Life in an Egyptian Village in Late Antiquity: Aphrodito Before and After the Islamic Conquest
Most ancient history focuses on the urban elite. Papyrology explores the daily lives of the more typical men and women in antiquity. Aphrodito, a village in sixth-century AD Egypt, is antiquity's best source for micro-level social history. The archive of Dioskoros of Aphrodito introduces thousands of people living the normal business of their lives: loans, rent contracts, work agreements, marriage, divorce. In exceptional cases, the papyri show raw conflict: theft, plunder, murder. Throughout, Dioskoros struggles to keep his family in power in Aphrodito, and to keep Aphrodito independent from the local tax collectors. The emerging picture is a different vision of Roman late antiquity than what we see from the view of the urban elites. It is a world of free peasants building networks of trust largely beyond the reach of the state. Aphrodito's eighth-century AD papyri show that this world dies in the early years of Islamic rule.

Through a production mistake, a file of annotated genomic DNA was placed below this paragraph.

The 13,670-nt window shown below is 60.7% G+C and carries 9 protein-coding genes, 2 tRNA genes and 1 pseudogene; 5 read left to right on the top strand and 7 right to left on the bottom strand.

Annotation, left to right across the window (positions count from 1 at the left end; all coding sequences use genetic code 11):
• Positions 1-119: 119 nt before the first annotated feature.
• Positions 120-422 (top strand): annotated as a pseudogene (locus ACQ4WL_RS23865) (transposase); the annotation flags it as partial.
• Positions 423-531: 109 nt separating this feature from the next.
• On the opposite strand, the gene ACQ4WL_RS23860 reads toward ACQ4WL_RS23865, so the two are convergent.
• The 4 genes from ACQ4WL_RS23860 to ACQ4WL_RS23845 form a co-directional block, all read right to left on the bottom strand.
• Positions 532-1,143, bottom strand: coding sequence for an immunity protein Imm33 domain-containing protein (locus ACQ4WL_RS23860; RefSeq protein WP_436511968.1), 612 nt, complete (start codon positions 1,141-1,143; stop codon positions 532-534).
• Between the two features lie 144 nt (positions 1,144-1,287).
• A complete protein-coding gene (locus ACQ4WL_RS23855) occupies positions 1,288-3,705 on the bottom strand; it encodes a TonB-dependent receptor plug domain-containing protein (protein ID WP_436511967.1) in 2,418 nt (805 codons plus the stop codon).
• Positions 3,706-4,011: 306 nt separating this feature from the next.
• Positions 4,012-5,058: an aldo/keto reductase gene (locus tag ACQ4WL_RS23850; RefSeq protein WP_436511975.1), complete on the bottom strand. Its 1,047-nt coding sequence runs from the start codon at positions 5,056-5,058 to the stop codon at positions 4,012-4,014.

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accused acres agreement ancient Antaiopolis Antinoopolis Aphrodito papyri Apollos appears archive arouras Athanasios Bagnall Banaji Blemmyes cadastre capital chapter Christian church claim complaint Constantinople Coptic Count Ammonios daughter debt Dioskoros Dioskoros’s Dioskoros’s father dispute documents Egyptian elite Enoch entries evidence Flavius Fournet Gagos give gold coins gold pieces Greek guild heads headman Herakleios holy husband imperial Ioannes Ioulianos Ishqaw Justinian Keenan Kollouthos Kuehn land landowners late antiquity lease MacCoull marriage Marthot Menas Minnen modern monastery monks Mousaios murder named Nikantinoos nome Nonnus official P.Aphrod.Lit P.Cair.Masp P.Lond pagarch patron patronage payments petition Phoibammon Phthla poem probably records region rent Roman Egypt Ruffini Saint Senouthes shepherds sixth century social someone Sophia Sourous southern Egypt story survives tax collection tenants Thebaid theft Theodoros town town’s trans Urbanik Victor village headmen violence White Monastery wife women xystos